Management / Matt Smith: UK risks being left behind if runway debate continues to drag on
Matt Smith: UK risks being left behind if runway debate continues to drag on
19 January 2016 |
One of the longest-running debates over transport in the UK is perhaps also the most important: where should we build an extra airport runway to increase capacity?
When the Airports Commission’s report concluded last July that a new runway at Heathrow Airport was the best option, it looked like we were close to a resolution. But the discussion – particularly over the environmental impact of the decision – rages on, and now a decision on which airport will get the go-ahead is not expected until after the summer.
Heathrow has the support of many business leaders, more than 270 of whom signed a letter to prime minister David Cameron urging him to choose the west London airport for expansion. They argue the move could open up commercial opportunities in the surrounding area, and leave Heathrow better connected to emerging markets such as China.
Expansion would also help Heathrow fend off increasing competition as a hub airport from European rivals, with Amsterdam’s Schiphol and Paris’s Charles de Gaulle among the alternatives for travellers catching connecting flights on the continent.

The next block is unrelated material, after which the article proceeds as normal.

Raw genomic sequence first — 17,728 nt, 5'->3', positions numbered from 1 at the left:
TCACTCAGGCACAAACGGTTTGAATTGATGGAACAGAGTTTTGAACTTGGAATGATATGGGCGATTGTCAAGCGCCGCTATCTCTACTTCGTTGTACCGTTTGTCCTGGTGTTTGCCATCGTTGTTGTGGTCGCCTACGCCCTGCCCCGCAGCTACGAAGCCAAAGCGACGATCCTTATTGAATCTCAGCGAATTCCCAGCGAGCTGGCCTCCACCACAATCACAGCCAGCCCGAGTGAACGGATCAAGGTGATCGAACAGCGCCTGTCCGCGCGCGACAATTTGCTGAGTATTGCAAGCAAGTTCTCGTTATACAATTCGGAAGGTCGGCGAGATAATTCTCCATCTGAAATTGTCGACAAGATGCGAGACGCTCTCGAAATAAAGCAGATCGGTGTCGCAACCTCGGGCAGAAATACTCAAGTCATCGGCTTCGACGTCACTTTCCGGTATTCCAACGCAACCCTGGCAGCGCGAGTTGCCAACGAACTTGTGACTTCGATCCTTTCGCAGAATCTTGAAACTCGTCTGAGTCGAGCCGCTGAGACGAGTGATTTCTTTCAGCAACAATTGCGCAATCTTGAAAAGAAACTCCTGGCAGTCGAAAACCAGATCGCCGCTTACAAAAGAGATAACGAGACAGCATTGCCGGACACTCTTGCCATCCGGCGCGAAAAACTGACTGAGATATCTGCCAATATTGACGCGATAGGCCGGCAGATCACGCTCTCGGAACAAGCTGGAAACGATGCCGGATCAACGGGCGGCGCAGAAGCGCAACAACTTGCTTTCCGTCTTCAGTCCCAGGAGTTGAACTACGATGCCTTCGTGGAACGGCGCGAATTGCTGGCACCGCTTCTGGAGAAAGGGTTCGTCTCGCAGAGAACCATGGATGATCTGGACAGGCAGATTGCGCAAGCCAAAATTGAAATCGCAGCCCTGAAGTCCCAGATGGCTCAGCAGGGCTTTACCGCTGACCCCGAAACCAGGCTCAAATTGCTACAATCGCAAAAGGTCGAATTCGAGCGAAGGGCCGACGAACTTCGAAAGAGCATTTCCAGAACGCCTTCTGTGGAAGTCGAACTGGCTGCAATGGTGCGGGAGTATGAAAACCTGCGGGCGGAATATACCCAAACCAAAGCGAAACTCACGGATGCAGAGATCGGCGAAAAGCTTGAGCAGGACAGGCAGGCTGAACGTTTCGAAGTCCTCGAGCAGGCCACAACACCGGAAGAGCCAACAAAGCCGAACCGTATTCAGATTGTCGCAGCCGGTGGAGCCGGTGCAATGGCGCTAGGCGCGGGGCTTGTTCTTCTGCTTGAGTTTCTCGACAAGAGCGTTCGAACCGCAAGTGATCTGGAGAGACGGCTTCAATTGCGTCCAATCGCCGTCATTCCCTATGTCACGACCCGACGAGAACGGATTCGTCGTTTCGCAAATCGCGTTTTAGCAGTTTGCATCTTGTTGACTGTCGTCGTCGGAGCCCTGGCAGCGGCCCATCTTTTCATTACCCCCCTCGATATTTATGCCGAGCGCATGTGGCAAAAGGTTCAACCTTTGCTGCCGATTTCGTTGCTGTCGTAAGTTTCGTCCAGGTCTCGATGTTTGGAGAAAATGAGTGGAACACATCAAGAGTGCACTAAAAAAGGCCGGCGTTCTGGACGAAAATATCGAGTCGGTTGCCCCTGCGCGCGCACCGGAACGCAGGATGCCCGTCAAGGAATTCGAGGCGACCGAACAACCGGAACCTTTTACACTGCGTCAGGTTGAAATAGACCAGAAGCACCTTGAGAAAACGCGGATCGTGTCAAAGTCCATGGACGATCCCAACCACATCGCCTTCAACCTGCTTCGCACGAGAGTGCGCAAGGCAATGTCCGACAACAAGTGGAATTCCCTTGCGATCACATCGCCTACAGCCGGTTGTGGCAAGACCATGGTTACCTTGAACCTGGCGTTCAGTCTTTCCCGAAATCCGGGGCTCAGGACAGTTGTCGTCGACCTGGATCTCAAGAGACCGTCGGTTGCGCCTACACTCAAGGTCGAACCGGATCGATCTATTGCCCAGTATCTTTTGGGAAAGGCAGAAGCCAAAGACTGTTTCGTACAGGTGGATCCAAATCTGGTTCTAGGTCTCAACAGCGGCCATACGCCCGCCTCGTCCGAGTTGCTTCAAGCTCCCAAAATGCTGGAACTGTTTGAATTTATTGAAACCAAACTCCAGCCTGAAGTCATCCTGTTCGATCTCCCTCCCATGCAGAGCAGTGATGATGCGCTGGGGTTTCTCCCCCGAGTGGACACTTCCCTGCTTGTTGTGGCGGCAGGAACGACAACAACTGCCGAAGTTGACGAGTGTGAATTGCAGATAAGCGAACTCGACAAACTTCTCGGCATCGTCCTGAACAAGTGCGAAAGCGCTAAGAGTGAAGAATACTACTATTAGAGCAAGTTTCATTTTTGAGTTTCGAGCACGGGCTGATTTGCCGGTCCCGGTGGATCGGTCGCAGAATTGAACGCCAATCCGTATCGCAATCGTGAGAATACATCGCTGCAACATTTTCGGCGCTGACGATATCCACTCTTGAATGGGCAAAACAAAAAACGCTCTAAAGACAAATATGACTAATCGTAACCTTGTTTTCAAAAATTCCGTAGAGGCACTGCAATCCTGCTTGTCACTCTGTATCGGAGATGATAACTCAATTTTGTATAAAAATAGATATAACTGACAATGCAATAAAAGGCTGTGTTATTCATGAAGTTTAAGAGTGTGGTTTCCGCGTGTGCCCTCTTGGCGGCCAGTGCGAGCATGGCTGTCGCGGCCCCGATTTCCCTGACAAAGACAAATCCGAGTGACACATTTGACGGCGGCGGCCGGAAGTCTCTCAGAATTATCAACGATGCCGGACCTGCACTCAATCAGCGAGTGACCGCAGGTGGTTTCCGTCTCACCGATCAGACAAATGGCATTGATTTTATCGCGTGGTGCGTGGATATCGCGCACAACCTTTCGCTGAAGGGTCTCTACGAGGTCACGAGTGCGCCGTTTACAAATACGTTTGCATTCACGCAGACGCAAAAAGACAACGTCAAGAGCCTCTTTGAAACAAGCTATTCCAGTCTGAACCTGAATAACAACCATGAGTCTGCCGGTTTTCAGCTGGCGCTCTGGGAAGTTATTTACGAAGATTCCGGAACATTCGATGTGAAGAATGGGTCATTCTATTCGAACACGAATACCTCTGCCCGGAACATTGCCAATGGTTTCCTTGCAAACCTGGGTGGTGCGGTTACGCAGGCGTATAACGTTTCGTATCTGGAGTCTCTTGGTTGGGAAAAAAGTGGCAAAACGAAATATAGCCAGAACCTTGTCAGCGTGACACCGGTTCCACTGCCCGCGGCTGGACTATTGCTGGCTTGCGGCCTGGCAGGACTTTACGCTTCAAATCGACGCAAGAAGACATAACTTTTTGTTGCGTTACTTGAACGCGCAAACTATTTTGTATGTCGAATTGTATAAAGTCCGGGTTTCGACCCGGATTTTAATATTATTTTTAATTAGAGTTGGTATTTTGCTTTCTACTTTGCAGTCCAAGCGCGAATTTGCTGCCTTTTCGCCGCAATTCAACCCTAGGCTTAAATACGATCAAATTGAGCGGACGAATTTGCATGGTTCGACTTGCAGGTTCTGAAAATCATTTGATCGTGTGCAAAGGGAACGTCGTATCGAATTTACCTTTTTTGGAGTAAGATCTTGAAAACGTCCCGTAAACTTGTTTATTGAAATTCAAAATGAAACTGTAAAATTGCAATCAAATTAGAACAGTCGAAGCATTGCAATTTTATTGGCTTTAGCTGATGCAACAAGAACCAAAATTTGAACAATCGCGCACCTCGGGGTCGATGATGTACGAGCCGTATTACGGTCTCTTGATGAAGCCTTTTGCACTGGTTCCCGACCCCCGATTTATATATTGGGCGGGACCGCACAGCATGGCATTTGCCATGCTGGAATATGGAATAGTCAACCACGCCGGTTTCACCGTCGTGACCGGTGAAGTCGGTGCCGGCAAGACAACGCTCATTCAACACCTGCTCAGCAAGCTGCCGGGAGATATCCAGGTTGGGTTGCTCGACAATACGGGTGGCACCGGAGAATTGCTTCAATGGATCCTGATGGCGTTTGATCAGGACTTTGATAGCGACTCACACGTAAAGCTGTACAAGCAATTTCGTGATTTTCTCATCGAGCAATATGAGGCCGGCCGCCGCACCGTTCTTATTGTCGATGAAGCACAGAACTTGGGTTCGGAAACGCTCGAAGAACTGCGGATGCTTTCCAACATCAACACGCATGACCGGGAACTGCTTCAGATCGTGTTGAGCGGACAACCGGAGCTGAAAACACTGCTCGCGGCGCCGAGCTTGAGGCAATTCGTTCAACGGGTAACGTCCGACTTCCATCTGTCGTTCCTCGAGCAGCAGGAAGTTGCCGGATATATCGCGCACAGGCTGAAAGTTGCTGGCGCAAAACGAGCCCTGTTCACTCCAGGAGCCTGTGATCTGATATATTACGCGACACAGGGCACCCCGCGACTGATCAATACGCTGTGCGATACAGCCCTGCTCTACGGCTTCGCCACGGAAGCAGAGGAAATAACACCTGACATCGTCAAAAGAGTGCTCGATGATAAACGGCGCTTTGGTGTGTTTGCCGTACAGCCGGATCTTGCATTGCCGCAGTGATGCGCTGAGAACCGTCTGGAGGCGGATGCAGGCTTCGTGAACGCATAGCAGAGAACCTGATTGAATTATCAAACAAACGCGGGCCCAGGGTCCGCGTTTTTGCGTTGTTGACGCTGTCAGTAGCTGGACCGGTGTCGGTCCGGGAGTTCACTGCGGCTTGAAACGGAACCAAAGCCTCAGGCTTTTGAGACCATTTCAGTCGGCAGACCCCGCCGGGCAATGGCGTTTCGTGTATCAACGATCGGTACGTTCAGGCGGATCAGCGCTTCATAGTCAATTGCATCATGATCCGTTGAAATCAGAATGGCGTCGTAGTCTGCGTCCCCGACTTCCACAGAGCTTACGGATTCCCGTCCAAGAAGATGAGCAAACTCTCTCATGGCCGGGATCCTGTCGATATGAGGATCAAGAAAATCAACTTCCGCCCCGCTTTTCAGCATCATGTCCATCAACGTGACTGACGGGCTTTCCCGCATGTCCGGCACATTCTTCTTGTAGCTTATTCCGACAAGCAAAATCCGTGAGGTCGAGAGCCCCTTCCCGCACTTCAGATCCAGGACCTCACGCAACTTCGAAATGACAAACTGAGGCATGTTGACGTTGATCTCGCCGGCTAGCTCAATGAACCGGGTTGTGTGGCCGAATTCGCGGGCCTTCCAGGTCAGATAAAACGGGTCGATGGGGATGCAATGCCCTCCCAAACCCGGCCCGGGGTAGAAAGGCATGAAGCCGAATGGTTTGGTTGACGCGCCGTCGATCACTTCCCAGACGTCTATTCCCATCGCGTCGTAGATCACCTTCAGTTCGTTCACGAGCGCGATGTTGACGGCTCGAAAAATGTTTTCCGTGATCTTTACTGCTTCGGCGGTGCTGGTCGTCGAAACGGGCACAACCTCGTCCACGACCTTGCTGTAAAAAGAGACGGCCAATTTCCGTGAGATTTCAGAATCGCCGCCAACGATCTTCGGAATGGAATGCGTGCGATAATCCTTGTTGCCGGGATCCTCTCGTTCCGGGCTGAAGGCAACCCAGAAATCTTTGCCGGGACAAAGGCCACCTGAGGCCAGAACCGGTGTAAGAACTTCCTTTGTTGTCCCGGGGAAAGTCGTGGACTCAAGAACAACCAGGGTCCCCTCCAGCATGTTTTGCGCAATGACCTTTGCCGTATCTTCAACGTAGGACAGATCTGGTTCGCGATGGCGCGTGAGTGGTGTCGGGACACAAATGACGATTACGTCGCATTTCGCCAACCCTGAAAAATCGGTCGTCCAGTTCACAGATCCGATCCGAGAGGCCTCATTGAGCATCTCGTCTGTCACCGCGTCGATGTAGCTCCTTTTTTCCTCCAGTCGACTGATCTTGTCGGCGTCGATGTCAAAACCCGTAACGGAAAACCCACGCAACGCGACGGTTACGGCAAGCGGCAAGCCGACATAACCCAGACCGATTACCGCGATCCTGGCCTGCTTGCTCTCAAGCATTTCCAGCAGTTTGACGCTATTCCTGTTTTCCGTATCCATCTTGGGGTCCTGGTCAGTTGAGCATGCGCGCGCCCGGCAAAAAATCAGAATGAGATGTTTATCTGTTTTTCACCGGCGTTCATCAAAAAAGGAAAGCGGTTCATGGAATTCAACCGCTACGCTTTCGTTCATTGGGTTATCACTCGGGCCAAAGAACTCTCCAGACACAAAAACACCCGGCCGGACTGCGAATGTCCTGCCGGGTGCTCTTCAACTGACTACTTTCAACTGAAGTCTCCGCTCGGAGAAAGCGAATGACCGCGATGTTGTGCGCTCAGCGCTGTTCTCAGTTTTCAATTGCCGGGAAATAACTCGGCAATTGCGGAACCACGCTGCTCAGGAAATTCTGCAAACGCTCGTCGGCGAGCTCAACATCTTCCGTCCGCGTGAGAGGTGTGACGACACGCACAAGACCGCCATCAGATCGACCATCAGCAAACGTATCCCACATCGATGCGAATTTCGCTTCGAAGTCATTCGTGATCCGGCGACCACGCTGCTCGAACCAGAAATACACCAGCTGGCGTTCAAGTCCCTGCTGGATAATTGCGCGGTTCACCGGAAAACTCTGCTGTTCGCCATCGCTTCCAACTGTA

But residents of nearby areas Longford, Harmondsworth and Sipson oppose a decision that could see their homes purchased for land to build the new Heathrow runway on, and there are worries about noise over other local areas. Meanwhile, those arguing for expansion at Gatwick say fewer people would be affected, since it is further from central London.
There are also concerns over the level of pollution that could be generated if the project goes ahead. Conservative mayoral candidate Zac Goldsmith even said the extra runway will not be built at Heathrow unless emissions tests are “rigged”. He insisted the expansion of the west London hub is “off the agenda” for this reason.
But some see the latest delay as a ploy by the Conservative Party to boost Goldsmith’s chances in the upcoming election, and businesses are growing impatient. Willie Walsh, CEO of British Airways owner International Airlines Group, said in December that he would take his business elsewhere if David Cameron did not stop “dithering” over the decision.
The CBI warned in 2014 that it was critical to the UK’s long-term growth that work on a new runway starts by 2020, and time is running out. More recently, its director general, Carolyn Fairbairn, said the latest delay could cost the economy £5billion.
Meanwhile, economic rivals are pushing ahead with much larger expansions. China, for example, has built more than 30 airports – let alone runways – in the last few years. It plans to increase the number of airports within its borders from around 200 to 240 by 2020, and last year it worked on expanding more than 60 existing facilities.
Where the tarmac will eventually be laid remains anybody’s guess, but one thing is certain: in the face of mounting pressure, the government needs to make a decision and push ahead with the construction of a new runway or the UK risks being left behind.